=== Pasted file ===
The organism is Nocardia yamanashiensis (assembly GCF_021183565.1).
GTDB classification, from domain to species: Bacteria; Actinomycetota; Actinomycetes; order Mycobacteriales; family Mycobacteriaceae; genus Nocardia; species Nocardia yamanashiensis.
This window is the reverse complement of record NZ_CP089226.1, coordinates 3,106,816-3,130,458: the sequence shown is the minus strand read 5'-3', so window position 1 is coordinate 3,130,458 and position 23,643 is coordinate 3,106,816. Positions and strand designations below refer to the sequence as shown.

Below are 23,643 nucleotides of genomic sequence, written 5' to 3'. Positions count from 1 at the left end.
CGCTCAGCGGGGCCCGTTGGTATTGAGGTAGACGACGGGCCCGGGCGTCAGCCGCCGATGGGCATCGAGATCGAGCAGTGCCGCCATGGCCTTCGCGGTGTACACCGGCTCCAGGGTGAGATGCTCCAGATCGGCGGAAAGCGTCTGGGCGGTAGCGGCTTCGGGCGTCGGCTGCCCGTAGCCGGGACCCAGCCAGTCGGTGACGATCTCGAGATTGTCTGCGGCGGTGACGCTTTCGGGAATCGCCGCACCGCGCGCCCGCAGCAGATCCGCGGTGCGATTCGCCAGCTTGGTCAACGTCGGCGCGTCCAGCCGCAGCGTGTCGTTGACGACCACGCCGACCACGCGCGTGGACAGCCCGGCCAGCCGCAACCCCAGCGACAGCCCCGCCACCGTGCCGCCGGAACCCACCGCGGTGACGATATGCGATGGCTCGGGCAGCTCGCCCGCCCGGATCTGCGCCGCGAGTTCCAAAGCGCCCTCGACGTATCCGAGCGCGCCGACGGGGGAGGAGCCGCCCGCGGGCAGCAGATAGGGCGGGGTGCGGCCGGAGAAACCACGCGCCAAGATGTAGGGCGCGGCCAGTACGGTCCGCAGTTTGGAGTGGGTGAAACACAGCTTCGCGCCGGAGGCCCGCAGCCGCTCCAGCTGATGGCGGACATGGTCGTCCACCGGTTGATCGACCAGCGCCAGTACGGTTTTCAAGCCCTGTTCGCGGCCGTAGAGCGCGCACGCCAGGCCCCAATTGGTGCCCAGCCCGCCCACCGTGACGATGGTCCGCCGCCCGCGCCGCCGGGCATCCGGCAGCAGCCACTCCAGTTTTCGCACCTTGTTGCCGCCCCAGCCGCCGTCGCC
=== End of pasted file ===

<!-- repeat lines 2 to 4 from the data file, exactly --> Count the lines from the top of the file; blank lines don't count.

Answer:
GTDB classification, from domain to species: Bacteria; Actinomycetota; Actinomycetes; order Mycobacteriales; family Mycobacteriaceae; genus Nocardia; species Nocardia yamanashiensis.
This window is the reverse complement of record NZ_CP089226.1, coordinates 3,106,816-3,130,458: the sequence shown is the minus strand read 5'-3', so window position 1 is coordinate 3,130,458 and position 23,643 is coordinate 3,106,816. Positions and strand designations below refer to the sequence as shown.

Below are 23,643 nucleotides of genomic sequence, written 5' to 3'. Positions count from 1 at the left end.